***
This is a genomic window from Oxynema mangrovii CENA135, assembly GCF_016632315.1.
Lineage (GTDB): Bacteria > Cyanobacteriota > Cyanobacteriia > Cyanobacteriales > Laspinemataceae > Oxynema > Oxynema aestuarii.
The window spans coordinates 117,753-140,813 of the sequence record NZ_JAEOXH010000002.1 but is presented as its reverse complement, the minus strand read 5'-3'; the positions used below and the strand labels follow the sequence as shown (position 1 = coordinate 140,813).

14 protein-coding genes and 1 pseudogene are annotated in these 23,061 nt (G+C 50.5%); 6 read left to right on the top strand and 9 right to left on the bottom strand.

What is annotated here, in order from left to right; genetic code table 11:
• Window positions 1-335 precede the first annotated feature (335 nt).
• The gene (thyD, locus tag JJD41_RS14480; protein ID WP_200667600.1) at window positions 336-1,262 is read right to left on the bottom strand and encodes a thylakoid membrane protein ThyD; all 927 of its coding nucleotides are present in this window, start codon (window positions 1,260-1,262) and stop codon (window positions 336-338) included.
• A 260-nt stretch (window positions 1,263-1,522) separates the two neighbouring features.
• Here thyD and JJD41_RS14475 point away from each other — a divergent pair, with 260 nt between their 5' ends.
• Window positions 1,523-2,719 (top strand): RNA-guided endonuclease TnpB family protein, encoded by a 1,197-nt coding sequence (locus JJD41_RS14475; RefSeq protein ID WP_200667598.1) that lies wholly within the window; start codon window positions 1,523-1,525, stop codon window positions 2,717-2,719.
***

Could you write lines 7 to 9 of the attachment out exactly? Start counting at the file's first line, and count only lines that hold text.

• The gene (thyD, locus tag JJD41_RS14480; protein ID WP_200667600.1) at window positions 336-1,262 is read right to left on the bottom strand and encodes a thylakoid membrane protein ThyD; all 927 of its coding nucleotides are present in this window, start codon (window positions 1,260-1,262) and stop codon (window positions 336-338) included.
• A 260-nt stretch (window positions 1,263-1,522) separates the two neighbouring features.
• Here thyD and JJD41_RS14475 point away from each other — a divergent pair, with 260 nt between their 5' ends.